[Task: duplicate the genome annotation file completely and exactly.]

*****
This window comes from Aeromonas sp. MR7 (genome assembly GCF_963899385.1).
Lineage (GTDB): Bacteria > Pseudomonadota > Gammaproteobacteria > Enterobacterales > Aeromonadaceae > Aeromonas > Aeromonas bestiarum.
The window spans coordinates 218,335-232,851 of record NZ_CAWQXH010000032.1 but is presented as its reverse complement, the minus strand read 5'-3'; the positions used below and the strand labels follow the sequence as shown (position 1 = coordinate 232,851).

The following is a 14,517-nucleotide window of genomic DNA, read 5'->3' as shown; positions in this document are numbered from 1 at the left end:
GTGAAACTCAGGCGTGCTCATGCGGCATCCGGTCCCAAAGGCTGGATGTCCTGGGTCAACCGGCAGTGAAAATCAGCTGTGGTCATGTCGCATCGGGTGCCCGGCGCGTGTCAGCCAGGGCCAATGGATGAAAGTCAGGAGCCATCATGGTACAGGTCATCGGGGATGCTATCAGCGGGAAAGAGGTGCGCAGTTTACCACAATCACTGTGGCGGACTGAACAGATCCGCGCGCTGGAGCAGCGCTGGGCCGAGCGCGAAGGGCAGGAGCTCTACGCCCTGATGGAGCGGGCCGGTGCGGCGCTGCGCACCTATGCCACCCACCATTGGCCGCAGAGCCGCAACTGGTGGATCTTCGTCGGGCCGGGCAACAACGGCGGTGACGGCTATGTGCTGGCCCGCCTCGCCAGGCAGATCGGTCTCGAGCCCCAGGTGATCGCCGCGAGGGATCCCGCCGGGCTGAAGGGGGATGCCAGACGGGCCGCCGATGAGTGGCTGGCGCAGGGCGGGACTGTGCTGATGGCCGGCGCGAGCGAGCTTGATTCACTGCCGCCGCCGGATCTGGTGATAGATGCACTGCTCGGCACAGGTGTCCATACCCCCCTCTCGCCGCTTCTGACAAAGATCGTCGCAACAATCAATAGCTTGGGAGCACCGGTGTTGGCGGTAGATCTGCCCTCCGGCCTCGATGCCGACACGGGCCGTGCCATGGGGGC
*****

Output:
This window comes from Aeromonas sp. MR7 (genome assembly GCF_963899385.1).
Lineage (GTDB): Bacteria > Pseudomonadota > Gammaproteobacteria > Enterobacterales > Aeromonadaceae > Aeromonas > Aeromonas bestiarum.
The window spans coordinates 218,335-232,851 of record NZ_CAWQXH010000032.1 but is presented as its reverse complement, the minus strand read 5'-3'; the positions used below and the strand labels follow the sequence as shown (position 1 = coordinate 232,851).

The following is a 14,517-nucleotide window of genomic DNA, read 5'->3' as shown; positions in this document are numbered from 1 at the left end:
GTGAAACTCAGGCGTGCTCATGCGGCATCCGGTCCCAAAGGCTGGATGTCCTGGGTCAACCGGCAGTGAAAATCAGCTGTGGTCATGTCGCATCGGGTGCCCGGCGCGTGTCAGCCAGGGCCAATGGATGAAAGTCAGGAGCCATCATGGTACAGGTCATCGGGGATGCTATCAGCGGGAAAGAGGTGCGCAGTTTACCACAATCACTGTGGCGGACTGAACAGATCCGCGCGCTGGAGCAGCGCTGGGCCGAGCGCGAAGGGCAGGAGCTCTACGCCCTGATGGAGCGGGCCGGTGCGGCGCTGCGCACCTATGCCACCCACCATTGGCCGCAGAGCCGCAACTGGTGGATCTTCGTCGGGCCGGGCAACAACGGCGGTGACGGCTATGTGCTGGCCCGCCTCGCCAGGCAGATCGGTCTCGAGCCCCAGGTGATCGCCGCGAGGGATCCCGCCGGGCTGAAGGGGGATGCCAGACGGGCCGCCGATGAGTGGCTGGCGCAGGGCGGGACTGTGCTGATGGCCGGCGCGAGCGAGCTTGATTCACTGCCGCCGCCGGATCTGGTGATAGATGCACTGCTCGGCACAGGTGTCCATACCCCCCTCTCGCCGCTTCTGACAAAGATCGTCGCAACAATCAATAGCTTGGGAGCACCGGTGTTGGCGGTAGATCTGCCCTCCGGCCTCGATGCCGACACGGGCCGTGCCATGGGGGC